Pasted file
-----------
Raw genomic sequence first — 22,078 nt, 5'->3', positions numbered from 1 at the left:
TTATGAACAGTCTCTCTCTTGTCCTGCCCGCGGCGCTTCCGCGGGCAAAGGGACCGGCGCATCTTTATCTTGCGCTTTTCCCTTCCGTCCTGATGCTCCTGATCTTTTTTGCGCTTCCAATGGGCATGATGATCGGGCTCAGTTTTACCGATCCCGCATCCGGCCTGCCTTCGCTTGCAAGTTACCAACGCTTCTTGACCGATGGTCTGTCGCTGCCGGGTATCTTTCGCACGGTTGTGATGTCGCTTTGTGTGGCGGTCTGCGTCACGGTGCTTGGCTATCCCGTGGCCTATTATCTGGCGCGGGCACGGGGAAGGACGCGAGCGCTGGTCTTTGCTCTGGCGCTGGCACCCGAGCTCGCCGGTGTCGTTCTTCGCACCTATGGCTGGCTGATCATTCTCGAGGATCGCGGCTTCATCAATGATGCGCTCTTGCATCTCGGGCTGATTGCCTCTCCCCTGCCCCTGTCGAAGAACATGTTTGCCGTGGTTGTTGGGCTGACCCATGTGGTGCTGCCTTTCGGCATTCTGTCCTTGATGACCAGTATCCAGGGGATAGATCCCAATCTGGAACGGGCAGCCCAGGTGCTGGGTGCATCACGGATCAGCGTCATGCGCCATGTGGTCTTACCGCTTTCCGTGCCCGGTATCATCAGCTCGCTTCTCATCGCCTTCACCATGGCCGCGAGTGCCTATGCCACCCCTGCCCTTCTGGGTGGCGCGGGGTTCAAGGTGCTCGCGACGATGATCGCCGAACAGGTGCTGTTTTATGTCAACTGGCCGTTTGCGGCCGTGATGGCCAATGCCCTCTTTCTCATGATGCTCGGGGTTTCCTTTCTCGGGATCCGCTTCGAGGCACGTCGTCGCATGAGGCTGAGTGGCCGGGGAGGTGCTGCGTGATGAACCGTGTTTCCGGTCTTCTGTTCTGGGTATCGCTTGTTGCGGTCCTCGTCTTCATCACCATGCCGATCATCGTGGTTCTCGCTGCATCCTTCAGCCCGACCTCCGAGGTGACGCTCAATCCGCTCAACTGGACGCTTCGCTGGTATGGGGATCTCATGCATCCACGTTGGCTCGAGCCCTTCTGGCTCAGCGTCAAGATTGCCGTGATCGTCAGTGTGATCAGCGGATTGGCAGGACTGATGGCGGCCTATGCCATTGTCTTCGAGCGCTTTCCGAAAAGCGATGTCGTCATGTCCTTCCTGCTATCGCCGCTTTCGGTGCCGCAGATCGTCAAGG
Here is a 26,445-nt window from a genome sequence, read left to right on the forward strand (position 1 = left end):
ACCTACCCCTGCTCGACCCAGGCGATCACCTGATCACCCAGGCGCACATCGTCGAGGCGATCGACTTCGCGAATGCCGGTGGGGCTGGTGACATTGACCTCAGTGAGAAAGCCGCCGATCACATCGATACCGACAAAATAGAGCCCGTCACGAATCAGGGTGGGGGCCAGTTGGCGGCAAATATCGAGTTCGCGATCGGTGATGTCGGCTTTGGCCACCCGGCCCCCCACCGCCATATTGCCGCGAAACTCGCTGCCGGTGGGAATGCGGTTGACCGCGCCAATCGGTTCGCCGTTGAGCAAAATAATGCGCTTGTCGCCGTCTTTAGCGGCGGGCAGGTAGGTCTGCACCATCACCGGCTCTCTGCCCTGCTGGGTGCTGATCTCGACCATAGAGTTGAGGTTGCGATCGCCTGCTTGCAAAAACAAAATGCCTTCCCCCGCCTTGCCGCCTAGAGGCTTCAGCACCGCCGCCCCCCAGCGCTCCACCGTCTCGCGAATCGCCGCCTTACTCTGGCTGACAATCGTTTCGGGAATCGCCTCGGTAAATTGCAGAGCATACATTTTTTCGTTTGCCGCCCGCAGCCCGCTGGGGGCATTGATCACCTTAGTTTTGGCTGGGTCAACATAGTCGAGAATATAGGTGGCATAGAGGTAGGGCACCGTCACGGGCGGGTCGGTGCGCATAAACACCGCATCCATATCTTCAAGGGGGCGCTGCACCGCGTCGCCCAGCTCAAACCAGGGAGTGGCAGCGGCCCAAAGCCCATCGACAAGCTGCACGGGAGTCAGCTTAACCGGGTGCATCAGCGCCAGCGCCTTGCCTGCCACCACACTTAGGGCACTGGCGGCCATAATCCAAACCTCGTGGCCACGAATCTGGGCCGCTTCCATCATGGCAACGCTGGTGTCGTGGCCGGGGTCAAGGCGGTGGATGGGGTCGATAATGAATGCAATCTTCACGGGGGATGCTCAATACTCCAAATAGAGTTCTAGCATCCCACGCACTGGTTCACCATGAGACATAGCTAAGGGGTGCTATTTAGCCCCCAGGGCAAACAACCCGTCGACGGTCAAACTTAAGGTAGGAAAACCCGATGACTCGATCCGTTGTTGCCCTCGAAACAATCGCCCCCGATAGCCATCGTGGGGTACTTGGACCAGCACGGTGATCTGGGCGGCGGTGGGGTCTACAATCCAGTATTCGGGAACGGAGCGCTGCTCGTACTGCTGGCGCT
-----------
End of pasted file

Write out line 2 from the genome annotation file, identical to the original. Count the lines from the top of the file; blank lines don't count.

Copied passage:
TTATGAACAGTCTCTCTCTTGTCCTGCCCGCGGCGCTTCCGCGGGCAAAGGGACCGGCGCATCTTTATCTTGCGCTTTTCCCTTCCGTCCTGATGCTCCTGATCTTTTTTGCGCTTCCAATGGGCATGATGATCGGGCTCAGTTTTACCGATCCCGCATCCGGCCTGCCTTCGCTTGCAAGTTACCAACGCTTCTTGACCGATGGTCTGTCGCTGCCGGGTATCTTTCGCACGGTTGTGATGTCGCTTTGTGTGGCGGTCTGCGTCACGGTGCTTGGCTATCCCGTGGCCTATTATCTGGCGCGGGCACGGGGAAGGACGCGAGCGCTGGTCTTTGCTCTGGCGCTGGCACCCGAGCTCGCCGGTGTCGTTCTTCGCACCTATGGCTGGCTGATCATTCTCGAGGATCGCGGCTTCATCAATGATGCGCTCTTGCATCTCGGGCTGATTGCCTCTCCCCTGCCCCTGTCGAAGAACATGTTTGCCGTGGTTGTTGGGCTGACCCATGTGGTGCTGCCTTTCGGCATTCTGTCCTTGATGACCAGTATCCAGGGGATAGATCCCAATCTGGAACGGGCAGCCCAGGTGCTGGGTGCATCACGGATCAGCGTCATGCGCCATGTGGTCTTACCGCTTTCCGTGCCCGGTATCATCAGCTCGCTTCTCATCGCCTTCACCATGGCCGCGAGTGCCTATGCCACCCCTGCCCTTCTGGGTGGCGCGGGGTTCAAGGTGCTCGCGACGATGATCGCCGAACAGGTGCTGTTTTATGTCAACTGGCCGTTTGCGGCCGTGATGGCCAATGCCCTCTTTCTCATGATGCTCGGGGTTTCCTTTCTCGGGATCCGCTTCGAGGCACGTCGTCGCATGAGGCTGAGTGGCCGGGGAGGTGCTGCGTGATGAACCGTGTTTCCGGTCTTCTGTTCTGGGTATCGCTTGTTGCGGTCCTCGTCTTCATCACCATGCCGATCATCGTGGTTCTCGCTGCATCCTTCAGCCCGACCTCCGAGGTGACGCTCAATCCGCTCAACTGGACGCTTCGCTGGTATGGGGATCTCATGCATCCACGTTGGCTCGAGCCCTTCTGGCTCAGCGTCAAGATTGCCGTGATCGTCAGTGTGATCAGCGGATTGGCAGGACTGATGGCGGCCTATGCCATTGTCTTCGAGCGCTTTCCGAAAAGCGATGTCGTCATGTCCTTCCTGCTATCGCCGCTTTCGGTGCCGCAGATCGTCAAGG